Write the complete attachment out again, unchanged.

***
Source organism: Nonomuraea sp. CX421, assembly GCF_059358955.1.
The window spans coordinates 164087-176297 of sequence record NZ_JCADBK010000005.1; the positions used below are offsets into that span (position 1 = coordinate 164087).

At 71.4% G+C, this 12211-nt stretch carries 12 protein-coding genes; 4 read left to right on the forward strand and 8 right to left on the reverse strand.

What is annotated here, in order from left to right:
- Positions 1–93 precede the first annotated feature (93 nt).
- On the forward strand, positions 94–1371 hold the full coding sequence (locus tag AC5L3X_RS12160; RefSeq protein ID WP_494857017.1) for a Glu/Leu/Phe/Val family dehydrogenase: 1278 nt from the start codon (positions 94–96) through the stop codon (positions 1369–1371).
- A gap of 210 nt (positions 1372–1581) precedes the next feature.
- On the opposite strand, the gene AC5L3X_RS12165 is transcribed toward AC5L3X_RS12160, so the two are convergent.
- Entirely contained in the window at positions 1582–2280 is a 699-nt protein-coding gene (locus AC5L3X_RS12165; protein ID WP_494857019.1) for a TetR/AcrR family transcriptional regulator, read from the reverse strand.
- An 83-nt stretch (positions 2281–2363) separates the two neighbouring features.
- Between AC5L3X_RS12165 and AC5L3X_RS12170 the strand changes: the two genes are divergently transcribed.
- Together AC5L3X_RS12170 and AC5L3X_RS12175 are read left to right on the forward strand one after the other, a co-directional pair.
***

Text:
Source organism: Nonomuraea sp. CX421, assembly GCF_059358955.1.
The window spans coordinates 164087-176297 of sequence record NZ_JCADBK010000005.1; the positions used below are offsets into that span (position 1 = coordinate 164087).

At 71.4% G+C, this 12211-nt stretch carries 12 protein-coding genes; 4 read left to right on the forward strand and 8 right to left on the reverse strand.

What is annotated here, in order from left to right:
- Positions 1–93 precede the first annotated feature (93 nt).
- On the forward strand, positions 94–1371 hold the full coding sequence (locus tag AC5L3X_RS12160; RefSeq protein ID WP_494857017.1) for a Glu/Leu/Phe/Val family dehydrogenase: 1278 nt from the start codon (positions 94–96) through the stop codon (positions 1369–1371).
- A gap of 210 nt (positions 1372–1581) precedes the next feature.
- On the opposite strand, the gene AC5L3X_RS12165 is transcribed toward AC5L3X_RS12160, so the two are convergent.
- Entirely contained in the window at positions 1582–2280 is a 699-nt protein-coding gene (locus AC5L3X_RS12165; protein ID WP_494857019.1) for a TetR/AcrR family transcriptional regulator, read from the reverse strand.
- An 83-nt stretch (positions 2281–2363) separates the two neighbouring features.
- Between AC5L3X_RS12165 and AC5L3X_RS12170 the strand changes: the two genes are divergently transcribed.
- Together AC5L3X_RS12170 and AC5L3X_RS12175 are read left to right on the forward strand one after the other, a co-directional pair.